Surprising as it may seem, it is remarkably difficult to compile a definitive list of the parishes of the Church of England. One reason for this is, of course, that the parochial map of England and Wales was never set in stone, and throughout the period covered by the database parishes were united, created, abolished and subdivided. Secondly, the names by which parishes were familiarly known frequently changed, not merely in terms of preferred spelling, but sometimes to completely new formulations. Thirdly, there could be disputes or simply uncertainty about the place of the parish within the jurisdictional hierarchies of the Church, particularly when it came to parishes in peculiar jurisdictions. Moreover, as with the parochial structures themselves, this hierarchical structure underwent significant alterations (notably in the case of the creation of new dioceses in the first years covered by the database).

The CCEd has drawn on several sources for its account of the parishes and their jurisdictional and geographical context. It was decided at an early stage to create a locational structure beginning with a framework established without reference to the data being collected for the project or the surveys carried out by the project directors. This would not only provide an independent measure of the data being collected and so help identify possible anomalies, but also ensure a degree of consistency in the creation of the structure which the project directors' early experience of diocesan archives indicated might not be forthcoming from the records they contained.

For England the basis for the parish list has been Frederic A. Youngs Jr.'s Guide to the Local Administrative Units of England (2 vols., London: Royal Historical Society, 1980, 1991). This has provided the default 'preferred name' for each parish, its county and ecclesiastical jurisdiction, as well as alternative names. Youngs also provides dates for the creation of new parishes during the course of the period covered by the database, changes in ecclesiastical or secular jurisdiction, or the abolition or merger of parishes . The volumes also provides a list of parochial chapelries found in each parish, as well as the dates at which these were created in and/or separated from the parish.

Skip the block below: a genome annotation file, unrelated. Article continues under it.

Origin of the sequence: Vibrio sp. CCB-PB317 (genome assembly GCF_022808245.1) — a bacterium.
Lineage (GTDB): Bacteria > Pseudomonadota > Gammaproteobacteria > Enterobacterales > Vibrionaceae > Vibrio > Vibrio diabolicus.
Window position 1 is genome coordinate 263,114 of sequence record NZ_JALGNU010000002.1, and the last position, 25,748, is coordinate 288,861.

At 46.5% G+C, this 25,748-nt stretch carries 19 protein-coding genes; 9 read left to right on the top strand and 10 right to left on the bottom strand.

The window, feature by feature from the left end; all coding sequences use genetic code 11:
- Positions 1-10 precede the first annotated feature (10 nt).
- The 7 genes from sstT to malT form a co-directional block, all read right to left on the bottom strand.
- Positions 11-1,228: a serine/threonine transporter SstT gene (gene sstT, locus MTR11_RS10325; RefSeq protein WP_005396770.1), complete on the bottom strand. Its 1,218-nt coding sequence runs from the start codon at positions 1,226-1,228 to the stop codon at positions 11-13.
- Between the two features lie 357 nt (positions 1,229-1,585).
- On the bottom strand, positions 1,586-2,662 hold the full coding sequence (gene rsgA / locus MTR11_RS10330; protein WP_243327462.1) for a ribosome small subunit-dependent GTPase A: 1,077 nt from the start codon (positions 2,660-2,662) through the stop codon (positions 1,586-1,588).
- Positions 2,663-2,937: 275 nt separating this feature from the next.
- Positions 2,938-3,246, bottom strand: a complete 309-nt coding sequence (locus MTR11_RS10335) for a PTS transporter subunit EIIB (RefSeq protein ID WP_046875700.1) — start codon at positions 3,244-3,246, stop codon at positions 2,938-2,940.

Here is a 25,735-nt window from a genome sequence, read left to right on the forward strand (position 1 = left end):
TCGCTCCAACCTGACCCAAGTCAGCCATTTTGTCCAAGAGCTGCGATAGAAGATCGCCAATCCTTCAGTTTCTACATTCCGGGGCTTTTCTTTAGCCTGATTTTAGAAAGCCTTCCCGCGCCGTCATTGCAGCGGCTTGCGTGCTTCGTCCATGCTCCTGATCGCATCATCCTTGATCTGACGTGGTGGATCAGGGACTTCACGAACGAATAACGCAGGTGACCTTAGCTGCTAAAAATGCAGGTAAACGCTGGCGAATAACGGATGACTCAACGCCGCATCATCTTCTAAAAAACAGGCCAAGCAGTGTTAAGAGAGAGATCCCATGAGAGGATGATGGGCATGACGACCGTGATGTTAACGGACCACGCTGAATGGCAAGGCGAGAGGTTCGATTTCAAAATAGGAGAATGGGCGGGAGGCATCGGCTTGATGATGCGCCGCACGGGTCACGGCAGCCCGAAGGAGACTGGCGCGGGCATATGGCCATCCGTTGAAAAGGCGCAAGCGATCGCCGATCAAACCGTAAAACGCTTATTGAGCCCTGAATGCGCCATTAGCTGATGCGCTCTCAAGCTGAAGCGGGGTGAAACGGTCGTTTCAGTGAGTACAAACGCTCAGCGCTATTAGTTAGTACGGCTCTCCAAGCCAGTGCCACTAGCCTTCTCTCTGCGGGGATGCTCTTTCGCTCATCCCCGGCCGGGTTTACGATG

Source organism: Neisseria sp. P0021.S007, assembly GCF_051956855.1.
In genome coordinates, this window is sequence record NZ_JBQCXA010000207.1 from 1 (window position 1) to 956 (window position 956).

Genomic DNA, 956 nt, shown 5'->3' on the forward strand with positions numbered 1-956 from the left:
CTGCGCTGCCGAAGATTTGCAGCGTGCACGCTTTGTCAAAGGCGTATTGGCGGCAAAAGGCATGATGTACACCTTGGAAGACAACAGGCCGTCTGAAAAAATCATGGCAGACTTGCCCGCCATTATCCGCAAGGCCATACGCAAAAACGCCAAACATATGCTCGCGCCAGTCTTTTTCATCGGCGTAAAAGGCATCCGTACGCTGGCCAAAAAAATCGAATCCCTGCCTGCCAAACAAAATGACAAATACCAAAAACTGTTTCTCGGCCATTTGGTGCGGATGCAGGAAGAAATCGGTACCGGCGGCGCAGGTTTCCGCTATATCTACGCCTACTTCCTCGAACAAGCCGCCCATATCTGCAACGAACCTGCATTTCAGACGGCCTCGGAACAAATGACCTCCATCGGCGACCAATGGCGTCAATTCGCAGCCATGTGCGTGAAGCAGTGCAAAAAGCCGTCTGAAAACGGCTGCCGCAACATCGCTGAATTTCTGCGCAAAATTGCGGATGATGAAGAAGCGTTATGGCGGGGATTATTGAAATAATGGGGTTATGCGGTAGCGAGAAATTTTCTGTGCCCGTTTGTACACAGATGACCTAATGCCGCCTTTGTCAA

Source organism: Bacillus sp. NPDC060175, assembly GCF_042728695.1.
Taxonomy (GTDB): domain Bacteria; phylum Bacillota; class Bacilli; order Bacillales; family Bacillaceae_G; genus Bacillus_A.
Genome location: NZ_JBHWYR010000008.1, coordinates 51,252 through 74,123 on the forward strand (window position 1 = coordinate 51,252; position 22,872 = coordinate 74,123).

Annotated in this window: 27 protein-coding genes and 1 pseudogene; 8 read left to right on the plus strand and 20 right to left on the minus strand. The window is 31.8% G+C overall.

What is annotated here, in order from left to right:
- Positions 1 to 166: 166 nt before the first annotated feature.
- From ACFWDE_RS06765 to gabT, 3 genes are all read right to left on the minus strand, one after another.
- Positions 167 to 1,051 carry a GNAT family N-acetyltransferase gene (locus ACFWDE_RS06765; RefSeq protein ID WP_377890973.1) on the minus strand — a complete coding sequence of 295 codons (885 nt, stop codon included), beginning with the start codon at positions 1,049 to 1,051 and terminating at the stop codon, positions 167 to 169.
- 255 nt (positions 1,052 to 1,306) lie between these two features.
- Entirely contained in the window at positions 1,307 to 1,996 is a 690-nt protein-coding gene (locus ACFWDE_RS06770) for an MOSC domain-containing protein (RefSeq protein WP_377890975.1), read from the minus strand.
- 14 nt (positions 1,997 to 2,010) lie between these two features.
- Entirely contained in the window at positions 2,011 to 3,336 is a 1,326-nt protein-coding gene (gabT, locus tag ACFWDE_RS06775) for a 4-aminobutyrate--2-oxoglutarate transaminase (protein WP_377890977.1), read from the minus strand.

Youngs' data has been cross-referenced with that in the most easily accessible account of the parish structure of the church for the general public, The Phillimore Atlas and Index of Parish Registers, ed. Cecil Humphrey Smith (Chichester, Phillimore, 2nd edn 1984; 3rd edn. 2003), which has in some cases provided the basis for an emendation of the data provided by Youngs. Where there is a straight conflict between the two sources (most commonly on ecclesiastical jurisdiction, predictably enough above all on whether or not a parish lay in a particular peculiar jurisdiction), this has been recorded in the note box on the location screen for the relevant parish. The Phillimore Atlas also covers Wales, unlike Youngs, and has been particularly important in the construction of the location lists for the four Welsh dioceses.

A third important source has been the Report of the Commissioners appointed by His Majesty to inquire into the Ecclesiastical Revenues of England and Wales (PP Eng. 1835, xxii (54)). This magnificent source includes a tabulated account of the parishes of each diocese in turn, and once more this has been particularly useful in constructing a parish list for Wales.

The Welsh parish list also draws on Melville Richards, Welsh Administrative and Territorial Units. Medieval and Modern (Cardiff: University of Wales Press, 1969). However, the way in the information is structured in this source is not directly compatible with the approach adopted in the CCEd, so it has not been adopted as the 'lead' source in the way Youngs has been for England.